Much longer, and she would've probably been Odysseus's absolute puppet master. Calypso is important to the narrative because she's the first person we see in contact with Odysseus. She helps to give us our first impression of him. This impression shows Odysseus to be heroic in his longing to get home. Calypso is a divine character, and she is described as such; when the Giant-killer arrives at her home, she is "singing with her beautiful voice", but when Hermes tells her she is to let Odysseus leave, her personality quickly changes, and she becomes very upset at the prospect.
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This would have helped the Greek audiences understand the fate of Kalypso, by comparing it to a common image many of the Greeks would have witnessed. Homer also uses a simile to portray the fate of Odysseus' raft. Odysseus has to endure Poseidon's anger as he tosses his raft "about the current now here, now there;/as the North Wind in autumn tumbles and tosses thistledown along the plain, and the bunches hold fast one on another,/so the winds tossed her on the great sea , now here, now there/and now it would be South Wind that push her between/them,/and then again East Wind and West would burst in and follow".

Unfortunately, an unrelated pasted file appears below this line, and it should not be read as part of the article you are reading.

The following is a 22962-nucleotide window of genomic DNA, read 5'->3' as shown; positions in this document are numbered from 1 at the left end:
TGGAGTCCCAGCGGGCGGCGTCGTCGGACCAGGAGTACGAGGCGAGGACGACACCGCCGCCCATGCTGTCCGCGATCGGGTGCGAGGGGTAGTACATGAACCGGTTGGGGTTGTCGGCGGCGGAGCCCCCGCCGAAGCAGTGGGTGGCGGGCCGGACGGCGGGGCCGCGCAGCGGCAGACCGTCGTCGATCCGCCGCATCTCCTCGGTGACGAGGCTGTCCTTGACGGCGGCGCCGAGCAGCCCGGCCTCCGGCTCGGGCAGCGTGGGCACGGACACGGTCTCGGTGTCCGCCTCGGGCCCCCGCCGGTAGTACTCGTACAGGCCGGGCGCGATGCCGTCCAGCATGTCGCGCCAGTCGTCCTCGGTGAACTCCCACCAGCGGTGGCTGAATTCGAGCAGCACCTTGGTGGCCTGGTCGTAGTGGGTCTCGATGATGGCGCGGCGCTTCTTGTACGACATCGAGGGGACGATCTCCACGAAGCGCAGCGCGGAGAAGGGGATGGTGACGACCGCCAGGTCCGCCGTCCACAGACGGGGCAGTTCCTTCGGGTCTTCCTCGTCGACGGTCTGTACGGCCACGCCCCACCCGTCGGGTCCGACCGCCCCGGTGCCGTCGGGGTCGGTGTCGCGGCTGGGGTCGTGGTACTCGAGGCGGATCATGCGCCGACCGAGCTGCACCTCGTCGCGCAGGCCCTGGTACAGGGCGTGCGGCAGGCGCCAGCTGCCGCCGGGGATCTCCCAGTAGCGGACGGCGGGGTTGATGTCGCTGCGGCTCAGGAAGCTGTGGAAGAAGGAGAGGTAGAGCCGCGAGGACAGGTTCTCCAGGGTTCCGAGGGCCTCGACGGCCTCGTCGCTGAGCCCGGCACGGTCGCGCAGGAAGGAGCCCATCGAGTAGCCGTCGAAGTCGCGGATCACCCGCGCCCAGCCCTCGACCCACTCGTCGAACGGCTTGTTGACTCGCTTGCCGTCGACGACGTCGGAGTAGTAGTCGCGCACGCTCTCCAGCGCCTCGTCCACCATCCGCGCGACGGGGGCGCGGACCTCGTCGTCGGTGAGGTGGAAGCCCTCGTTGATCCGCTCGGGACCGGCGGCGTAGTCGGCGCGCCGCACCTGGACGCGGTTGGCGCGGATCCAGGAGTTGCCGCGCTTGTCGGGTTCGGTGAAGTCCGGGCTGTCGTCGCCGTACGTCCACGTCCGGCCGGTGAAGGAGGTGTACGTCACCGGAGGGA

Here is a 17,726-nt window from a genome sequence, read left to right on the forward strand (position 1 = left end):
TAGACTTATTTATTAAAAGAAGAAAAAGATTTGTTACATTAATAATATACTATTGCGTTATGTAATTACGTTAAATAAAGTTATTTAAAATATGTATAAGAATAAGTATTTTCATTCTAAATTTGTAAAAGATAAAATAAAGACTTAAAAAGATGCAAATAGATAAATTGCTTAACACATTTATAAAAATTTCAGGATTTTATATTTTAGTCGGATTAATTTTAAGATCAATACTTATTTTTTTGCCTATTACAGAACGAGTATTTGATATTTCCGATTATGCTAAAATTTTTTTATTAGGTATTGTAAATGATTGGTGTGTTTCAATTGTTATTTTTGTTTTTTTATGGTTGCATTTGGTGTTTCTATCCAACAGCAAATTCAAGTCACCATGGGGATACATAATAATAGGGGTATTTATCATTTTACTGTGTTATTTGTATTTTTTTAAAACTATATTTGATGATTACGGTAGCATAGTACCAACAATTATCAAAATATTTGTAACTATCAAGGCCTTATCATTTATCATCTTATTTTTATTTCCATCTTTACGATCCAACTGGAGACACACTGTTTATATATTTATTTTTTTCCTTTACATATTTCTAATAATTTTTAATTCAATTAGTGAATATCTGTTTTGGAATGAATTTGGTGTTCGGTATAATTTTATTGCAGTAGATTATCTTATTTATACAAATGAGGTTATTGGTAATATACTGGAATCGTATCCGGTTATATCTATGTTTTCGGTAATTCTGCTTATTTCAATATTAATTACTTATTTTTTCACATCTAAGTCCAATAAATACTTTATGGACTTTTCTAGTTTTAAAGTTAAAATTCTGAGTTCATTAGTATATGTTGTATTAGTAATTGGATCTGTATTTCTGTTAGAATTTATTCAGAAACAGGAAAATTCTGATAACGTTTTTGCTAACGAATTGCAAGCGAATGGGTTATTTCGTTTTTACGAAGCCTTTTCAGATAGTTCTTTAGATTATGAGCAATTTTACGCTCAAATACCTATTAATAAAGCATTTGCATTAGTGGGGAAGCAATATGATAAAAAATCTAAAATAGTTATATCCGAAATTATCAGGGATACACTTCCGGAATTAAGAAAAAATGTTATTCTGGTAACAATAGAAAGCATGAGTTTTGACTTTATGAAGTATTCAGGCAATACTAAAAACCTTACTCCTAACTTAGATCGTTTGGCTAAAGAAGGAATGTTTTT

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Odysseus' multitude of tests starts with his entrusting Eurycleia with the secret of his return. When Odysseus returns to Ithaca disguised as an itinerant beggar, Penelope takes him in, and subsequently Eurycleia recognizes Odysseus by a scar on his foot. Eurycleia is the first to find out about Odysseus' return, and notifies Penelope when Odysseus tells her that the time is right. Homer has Eurycleia find out first because she is the epitome of loyalty - she has been with Odysseus' family for years, and is obviously someone whom Odysseus can trust with his secret.
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Soon after Homer arrives announcing that he loves her and wants her to come home to her family. It works; she comes out of the car and goes home. After a long think she decided she needs a break to get away from everything for a short while, she needed to clear her mind. So the next day she goes away for a while, and leaves the rest of the family behind. Bart and Lisa went to stay with their aunties, whereas Maggie is left with Homer. During the short period of time when Homer was responsible for Maggie, he manages to lose her!